That said, I think that mixing both JPA and sql framewroks is the way to go for JPA3: http://www.querydsl.com/static/querydsl/2.1.0/reference/html/ch02s02.html

    So I guess the conclusion is the same as in any other flame war : use the tools that fits your situation 🙂

  3. Lol
    September 24th, 2013 at 15:52 | #3
  4. September 24th, 2013 at 18:15 | #4


    which is way too often not the case as you said in the article !

    It is also often not the case for SQL itself. There’s so much one can know about relational databases. Adding JPA on top means adding two layers where developers have to really deepen their knowledge to know what’s going on.

    to avoid issuing 1000 queries to the db

    You’d be surprised how few queries you actually need, if you craft them well with SQL. The main purpose of the session cache is to prevent 1000 unnecessary queries issued by a badly-understood framework. Most of which can be avoided. The few master data queries can be cached manually very easily.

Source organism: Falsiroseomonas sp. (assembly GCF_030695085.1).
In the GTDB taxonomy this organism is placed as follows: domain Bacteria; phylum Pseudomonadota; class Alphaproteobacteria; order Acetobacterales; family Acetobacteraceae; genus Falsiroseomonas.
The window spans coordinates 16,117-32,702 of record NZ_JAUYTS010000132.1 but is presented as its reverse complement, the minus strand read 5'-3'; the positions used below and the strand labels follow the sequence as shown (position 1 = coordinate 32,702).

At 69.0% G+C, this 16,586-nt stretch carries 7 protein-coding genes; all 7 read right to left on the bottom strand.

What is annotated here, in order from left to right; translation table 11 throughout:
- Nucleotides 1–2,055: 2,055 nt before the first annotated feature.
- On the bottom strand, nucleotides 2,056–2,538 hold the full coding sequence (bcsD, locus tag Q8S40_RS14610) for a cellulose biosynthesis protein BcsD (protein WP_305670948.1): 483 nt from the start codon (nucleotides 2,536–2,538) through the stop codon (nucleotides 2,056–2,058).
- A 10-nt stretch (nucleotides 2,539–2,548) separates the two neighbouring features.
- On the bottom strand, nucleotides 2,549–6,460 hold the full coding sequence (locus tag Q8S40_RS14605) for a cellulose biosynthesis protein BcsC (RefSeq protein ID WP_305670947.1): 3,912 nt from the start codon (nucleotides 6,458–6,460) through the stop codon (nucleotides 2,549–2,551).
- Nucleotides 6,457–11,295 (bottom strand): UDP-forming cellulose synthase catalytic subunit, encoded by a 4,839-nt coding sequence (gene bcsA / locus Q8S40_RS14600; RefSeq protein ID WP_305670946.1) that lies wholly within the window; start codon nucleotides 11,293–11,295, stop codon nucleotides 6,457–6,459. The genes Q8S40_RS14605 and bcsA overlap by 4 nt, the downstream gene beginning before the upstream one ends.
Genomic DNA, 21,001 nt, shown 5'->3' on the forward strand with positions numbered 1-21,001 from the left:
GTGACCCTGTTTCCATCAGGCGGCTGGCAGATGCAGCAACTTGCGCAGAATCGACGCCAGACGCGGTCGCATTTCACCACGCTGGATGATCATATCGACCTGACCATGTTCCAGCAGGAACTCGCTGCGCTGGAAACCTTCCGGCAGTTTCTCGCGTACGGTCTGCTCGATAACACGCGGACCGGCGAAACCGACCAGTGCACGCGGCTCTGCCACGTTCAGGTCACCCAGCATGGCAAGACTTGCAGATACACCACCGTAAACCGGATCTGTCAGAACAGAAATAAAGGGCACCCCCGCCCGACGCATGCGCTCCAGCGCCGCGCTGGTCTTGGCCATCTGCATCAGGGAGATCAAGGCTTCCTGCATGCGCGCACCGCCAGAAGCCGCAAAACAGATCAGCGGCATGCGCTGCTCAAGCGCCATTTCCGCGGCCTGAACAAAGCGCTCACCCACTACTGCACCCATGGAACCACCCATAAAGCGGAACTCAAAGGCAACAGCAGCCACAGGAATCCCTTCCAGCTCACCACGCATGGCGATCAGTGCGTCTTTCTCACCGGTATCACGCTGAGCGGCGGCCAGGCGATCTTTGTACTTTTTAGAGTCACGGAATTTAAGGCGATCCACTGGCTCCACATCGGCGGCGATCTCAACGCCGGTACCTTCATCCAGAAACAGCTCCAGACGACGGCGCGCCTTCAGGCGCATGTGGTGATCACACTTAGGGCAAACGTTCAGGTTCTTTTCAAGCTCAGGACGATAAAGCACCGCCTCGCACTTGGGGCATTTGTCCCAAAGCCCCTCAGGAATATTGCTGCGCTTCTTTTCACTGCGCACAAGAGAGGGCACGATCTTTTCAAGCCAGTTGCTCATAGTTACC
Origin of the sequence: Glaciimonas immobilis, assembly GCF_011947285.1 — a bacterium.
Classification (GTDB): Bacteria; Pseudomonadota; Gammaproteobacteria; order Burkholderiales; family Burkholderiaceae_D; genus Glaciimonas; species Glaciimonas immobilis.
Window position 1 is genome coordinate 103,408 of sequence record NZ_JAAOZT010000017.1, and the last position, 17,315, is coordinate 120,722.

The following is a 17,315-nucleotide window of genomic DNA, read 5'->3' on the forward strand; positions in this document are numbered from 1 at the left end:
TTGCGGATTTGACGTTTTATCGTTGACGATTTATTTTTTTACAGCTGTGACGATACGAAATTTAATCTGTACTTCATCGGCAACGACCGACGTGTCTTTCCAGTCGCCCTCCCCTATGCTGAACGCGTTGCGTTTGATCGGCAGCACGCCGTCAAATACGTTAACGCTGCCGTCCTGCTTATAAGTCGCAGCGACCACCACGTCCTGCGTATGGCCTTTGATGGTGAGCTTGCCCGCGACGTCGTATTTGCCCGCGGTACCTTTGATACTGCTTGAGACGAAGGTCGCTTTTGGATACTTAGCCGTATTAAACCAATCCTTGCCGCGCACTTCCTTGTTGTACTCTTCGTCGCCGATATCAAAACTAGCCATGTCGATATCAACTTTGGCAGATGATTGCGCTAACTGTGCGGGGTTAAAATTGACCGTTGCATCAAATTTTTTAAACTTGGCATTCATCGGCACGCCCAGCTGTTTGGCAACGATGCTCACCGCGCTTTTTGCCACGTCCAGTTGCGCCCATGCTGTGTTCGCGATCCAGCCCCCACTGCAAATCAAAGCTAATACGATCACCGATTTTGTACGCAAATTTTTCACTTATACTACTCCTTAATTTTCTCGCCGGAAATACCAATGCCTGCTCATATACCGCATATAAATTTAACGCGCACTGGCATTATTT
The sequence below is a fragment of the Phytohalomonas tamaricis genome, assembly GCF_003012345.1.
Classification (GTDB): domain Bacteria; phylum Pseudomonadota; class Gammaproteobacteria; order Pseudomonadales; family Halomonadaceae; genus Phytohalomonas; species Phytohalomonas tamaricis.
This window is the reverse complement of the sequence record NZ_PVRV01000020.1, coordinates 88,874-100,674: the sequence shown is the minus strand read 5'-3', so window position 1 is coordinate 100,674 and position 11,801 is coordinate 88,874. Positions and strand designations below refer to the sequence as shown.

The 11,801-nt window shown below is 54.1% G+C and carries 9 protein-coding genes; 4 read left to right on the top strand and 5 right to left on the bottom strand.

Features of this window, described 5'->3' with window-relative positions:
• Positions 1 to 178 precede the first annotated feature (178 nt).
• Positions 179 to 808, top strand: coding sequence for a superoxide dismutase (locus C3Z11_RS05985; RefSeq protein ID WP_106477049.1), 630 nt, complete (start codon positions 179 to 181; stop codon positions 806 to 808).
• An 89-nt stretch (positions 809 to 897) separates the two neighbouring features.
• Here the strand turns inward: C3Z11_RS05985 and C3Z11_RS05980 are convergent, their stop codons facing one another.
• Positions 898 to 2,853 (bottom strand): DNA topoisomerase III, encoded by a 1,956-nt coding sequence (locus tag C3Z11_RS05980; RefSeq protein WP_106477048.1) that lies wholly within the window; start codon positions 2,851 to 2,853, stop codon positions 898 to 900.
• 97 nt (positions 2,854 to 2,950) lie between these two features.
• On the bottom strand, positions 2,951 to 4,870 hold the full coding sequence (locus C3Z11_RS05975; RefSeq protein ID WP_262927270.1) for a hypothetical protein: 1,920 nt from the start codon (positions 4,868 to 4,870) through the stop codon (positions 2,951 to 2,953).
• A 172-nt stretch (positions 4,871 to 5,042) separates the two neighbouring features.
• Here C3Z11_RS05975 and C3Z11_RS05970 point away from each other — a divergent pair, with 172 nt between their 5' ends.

I think that mixing both JPA and sql framewroks is the way to go for JPA3

    And my take on that is: Now you add a third layer that will obscure things on top of SQL and JPA. Good luck 🙂

  5. Octavian
    September 24th, 2013 at 21:09 | #5

    I don’t think there’s anything wrong with JDBC… It’s just a layer of abstraction, a low-level one. Hibernate / JPA is another one, a higher-level one and even more — targeting one (more or less specific) way of developing applications.

  6. cblin
    September 25th, 2013 at 14:43 | #6

    @Lukas Eder